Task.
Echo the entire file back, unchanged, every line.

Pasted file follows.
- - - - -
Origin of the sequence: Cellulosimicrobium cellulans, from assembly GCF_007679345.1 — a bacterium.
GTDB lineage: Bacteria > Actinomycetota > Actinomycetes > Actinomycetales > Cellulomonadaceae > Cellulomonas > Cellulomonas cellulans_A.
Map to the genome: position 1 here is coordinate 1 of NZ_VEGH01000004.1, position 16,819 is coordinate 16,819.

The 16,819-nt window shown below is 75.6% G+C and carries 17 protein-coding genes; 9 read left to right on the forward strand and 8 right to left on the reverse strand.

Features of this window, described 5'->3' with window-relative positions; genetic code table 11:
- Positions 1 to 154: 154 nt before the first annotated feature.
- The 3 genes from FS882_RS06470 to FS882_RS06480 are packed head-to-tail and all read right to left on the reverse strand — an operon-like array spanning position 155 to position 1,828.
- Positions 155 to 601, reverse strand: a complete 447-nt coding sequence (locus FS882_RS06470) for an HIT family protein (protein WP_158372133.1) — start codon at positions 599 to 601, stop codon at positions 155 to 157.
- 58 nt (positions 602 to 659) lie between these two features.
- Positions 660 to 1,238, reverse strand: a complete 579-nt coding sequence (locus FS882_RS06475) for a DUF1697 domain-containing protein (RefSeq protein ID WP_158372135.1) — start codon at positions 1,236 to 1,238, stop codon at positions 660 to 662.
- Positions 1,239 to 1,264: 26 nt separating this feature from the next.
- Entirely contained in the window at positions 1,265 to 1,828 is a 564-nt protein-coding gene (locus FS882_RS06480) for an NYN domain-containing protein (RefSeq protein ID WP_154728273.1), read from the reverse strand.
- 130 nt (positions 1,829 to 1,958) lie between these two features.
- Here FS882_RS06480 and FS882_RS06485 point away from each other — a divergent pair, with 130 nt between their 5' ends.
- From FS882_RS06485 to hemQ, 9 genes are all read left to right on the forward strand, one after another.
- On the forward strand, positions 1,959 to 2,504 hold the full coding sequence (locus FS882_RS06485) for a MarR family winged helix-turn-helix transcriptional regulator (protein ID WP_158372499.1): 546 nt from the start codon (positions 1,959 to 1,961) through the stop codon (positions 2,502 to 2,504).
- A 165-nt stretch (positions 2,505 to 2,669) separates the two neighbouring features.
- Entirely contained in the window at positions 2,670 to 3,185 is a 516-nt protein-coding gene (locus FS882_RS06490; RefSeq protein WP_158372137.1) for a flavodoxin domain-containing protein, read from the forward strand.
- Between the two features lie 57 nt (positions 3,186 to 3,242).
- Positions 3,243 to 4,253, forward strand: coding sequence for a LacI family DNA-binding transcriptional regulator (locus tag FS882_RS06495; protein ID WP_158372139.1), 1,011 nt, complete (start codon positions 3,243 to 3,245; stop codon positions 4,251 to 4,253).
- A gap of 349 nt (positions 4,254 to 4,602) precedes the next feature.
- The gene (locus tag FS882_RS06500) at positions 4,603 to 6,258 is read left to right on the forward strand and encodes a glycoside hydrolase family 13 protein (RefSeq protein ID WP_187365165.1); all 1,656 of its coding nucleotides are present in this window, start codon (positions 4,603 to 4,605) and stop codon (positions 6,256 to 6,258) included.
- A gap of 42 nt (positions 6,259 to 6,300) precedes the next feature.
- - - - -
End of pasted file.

Origin of the sequence: Cellulosimicrobium cellulans, from assembly GCF_007679345.1 — a bacterium.
GTDB lineage: Bacteria > Actinomycetota > Actinomycetes > Actinomycetales > Cellulomonadaceae > Cellulomonas > Cellulomonas cellulans_A.
Map to the genome: position 1 here is coordinate 1 of NZ_VEGH01000004.1, position 16,819 is coordinate 16,819.

The 16,819-nt window shown below is 75.6% G+C and carries 17 protein-coding genes; 9 read left to right on the forward strand and 8 right to left on the reverse strand.

Features of this window, described 5'->3' with window-relative positions; genetic code table 11:
- Positions 1 to 154: 154 nt before the first annotated feature.
- The 3 genes from FS882_RS06470 to FS882_RS06480 are packed head-to-tail and all read right to left on the reverse strand — an operon-like array spanning position 155 to position 1,828.
- Positions 155 to 601, reverse strand: a complete 447-nt coding sequence (locus FS882_RS06470) for an HIT family protein (protein WP_158372133.1) — start codon at positions 599 to 601, stop codon at positions 155 to 157.
- 58 nt (positions 602 to 659) lie between these two features.
- Positions 660 to 1,238, reverse strand: a complete 579-nt coding sequence (locus FS882_RS06475) for a DUF1697 domain-containing protein (RefSeq protein ID WP_158372135.1) — start codon at positions 1,236 to 1,238, stop codon at positions 660 to 662.
- Positions 1,239 to 1,264: 26 nt separating this feature from the next.
- Entirely contained in the window at positions 1,265 to 1,828 is a 564-nt protein-coding gene (locus FS882_RS06480) for an NYN domain-containing protein (RefSeq protein ID WP_154728273.1), read from the reverse strand.
- 130 nt (positions 1,829 to 1,958) lie between these two features.
- Here FS882_RS06480 and FS882_RS06485 point away from each other — a divergent pair, with 130 nt between their 5' ends.
- From FS882_RS06485 to hemQ, 9 genes are all read left to right on the forward strand, one after another.
- On the forward strand, positions 1,959 to 2,504 hold the full coding sequence (locus FS882_RS06485) for a MarR family winged helix-turn-helix transcriptional regulator (protein ID WP_158372499.1): 546 nt from the start codon (positions 1,959 to 1,961) through the stop codon (positions 2,502 to 2,504).
- A 165-nt stretch (positions 2,505 to 2,669) separates the two neighbouring features.
- Entirely contained in the window at positions 2,670 to 3,185 is a 516-nt protein-coding gene (locus FS882_RS06490; RefSeq protein WP_158372137.1) for a flavodoxin domain-containing protein, read from the forward strand.
- Between the two features lie 57 nt (positions 3,186 to 3,242).
- Positions 3,243 to 4,253, forward strand: coding sequence for a LacI family DNA-binding transcriptional regulator (locus tag FS882_RS06495; protein ID WP_158372139.1), 1,011 nt, complete (start codon positions 3,243 to 3,245; stop codon positions 4,251 to 4,253).
- A gap of 349 nt (positions 4,254 to 4,602) precedes the next feature.
- The gene (locus tag FS882_RS06500) at positions 4,603 to 6,258 is read left to right on the forward strand and encodes a glycoside hydrolase family 13 protein (RefSeq protein ID WP_187365165.1); all 1,656 of its coding nucleotides are present in this window, start codon (positions 4,603 to 4,605) and stop codon (positions 6,256 to 6,258) included.
- A gap of 42 nt (positions 6,259 to 6,300) precedes the next feature.